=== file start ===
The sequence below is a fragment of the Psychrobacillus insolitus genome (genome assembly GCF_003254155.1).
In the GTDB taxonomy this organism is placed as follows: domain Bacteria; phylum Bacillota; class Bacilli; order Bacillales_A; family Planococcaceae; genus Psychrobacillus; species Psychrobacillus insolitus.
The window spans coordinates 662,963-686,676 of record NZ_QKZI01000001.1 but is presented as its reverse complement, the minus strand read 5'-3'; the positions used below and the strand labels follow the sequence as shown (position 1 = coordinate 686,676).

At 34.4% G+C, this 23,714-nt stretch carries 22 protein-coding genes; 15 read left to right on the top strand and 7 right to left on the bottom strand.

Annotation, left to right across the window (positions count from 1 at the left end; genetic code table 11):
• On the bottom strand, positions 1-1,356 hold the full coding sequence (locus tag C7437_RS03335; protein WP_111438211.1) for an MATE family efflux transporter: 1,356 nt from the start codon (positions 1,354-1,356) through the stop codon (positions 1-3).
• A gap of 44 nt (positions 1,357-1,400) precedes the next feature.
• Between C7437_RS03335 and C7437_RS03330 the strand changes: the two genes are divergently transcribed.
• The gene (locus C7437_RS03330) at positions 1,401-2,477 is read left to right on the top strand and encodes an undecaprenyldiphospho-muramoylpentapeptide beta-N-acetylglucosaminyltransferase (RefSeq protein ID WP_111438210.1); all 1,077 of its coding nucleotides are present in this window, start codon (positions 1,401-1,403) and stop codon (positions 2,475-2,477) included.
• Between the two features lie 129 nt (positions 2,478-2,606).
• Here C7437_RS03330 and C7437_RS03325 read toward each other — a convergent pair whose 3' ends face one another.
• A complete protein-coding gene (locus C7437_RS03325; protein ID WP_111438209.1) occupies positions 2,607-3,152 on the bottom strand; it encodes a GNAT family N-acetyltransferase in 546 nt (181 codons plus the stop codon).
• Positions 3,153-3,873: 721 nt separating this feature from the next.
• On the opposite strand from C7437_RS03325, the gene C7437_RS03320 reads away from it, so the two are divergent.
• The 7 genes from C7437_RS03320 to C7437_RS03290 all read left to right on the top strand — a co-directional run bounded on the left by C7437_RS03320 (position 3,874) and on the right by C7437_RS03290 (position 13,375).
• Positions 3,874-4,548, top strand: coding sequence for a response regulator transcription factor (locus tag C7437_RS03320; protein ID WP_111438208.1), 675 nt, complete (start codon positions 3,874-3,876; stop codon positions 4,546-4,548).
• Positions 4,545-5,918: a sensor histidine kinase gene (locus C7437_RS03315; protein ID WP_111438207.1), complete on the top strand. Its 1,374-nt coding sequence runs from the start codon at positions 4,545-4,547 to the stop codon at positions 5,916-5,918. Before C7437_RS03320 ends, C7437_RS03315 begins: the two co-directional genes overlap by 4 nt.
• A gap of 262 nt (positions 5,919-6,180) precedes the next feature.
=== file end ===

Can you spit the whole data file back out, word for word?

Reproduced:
The sequence below is a fragment of the Psychrobacillus insolitus genome (genome assembly GCF_003254155.1).
In the GTDB taxonomy this organism is placed as follows: domain Bacteria; phylum Bacillota; class Bacilli; order Bacillales_A; family Planococcaceae; genus Psychrobacillus; species Psychrobacillus insolitus.
The window spans coordinates 662,963-686,676 of record NZ_QKZI01000001.1 but is presented as its reverse complement, the minus strand read 5'-3'; the positions used below and the strand labels follow the sequence as shown (position 1 = coordinate 686,676).

At 34.4% G+C, this 23,714-nt stretch carries 22 protein-coding genes; 15 read left to right on the top strand and 7 right to left on the bottom strand.

Annotation, left to right across the window (positions count from 1 at the left end; genetic code table 11):
• On the bottom strand, positions 1-1,356 hold the full coding sequence (locus tag C7437_RS03335; protein WP_111438211.1) for an MATE family efflux transporter: 1,356 nt from the start codon (positions 1,354-1,356) through the stop codon (positions 1-3).
• A gap of 44 nt (positions 1,357-1,400) precedes the next feature.
• Between C7437_RS03335 and C7437_RS03330 the strand changes: the two genes are divergently transcribed.
• The gene (locus C7437_RS03330) at positions 1,401-2,477 is read left to right on the top strand and encodes an undecaprenyldiphospho-muramoylpentapeptide beta-N-acetylglucosaminyltransferase (RefSeq protein ID WP_111438210.1); all 1,077 of its coding nucleotides are present in this window, start codon (positions 1,401-1,403) and stop codon (positions 2,475-2,477) included.
• Between the two features lie 129 nt (positions 2,478-2,606).
• Here C7437_RS03330 and C7437_RS03325 read toward each other — a convergent pair whose 3' ends face one another.
• A complete protein-coding gene (locus C7437_RS03325; protein ID WP_111438209.1) occupies positions 2,607-3,152 on the bottom strand; it encodes a GNAT family N-acetyltransferase in 546 nt (181 codons plus the stop codon).
• Positions 3,153-3,873: 721 nt separating this feature from the next.
• On the opposite strand from C7437_RS03325, the gene C7437_RS03320 reads away from it, so the two are divergent.
• The 7 genes from C7437_RS03320 to C7437_RS03290 all read left to right on the top strand — a co-directional run bounded on the left by C7437_RS03320 (position 3,874) and on the right by C7437_RS03290 (position 13,375).
• Positions 3,874-4,548, top strand: coding sequence for a response regulator transcription factor (locus tag C7437_RS03320; protein ID WP_111438208.1), 675 nt, complete (start codon positions 3,874-3,876; stop codon positions 4,546-4,548).
• Positions 4,545-5,918: a sensor histidine kinase gene (locus C7437_RS03315; protein ID WP_111438207.1), complete on the top strand. Its 1,374-nt coding sequence runs from the start codon at positions 4,545-4,547 to the stop codon at positions 5,916-5,918. Before C7437_RS03320 ends, C7437_RS03315 begins: the two co-directional genes overlap by 4 nt.
• A gap of 262 nt (positions 5,919-6,180) precedes the next feature.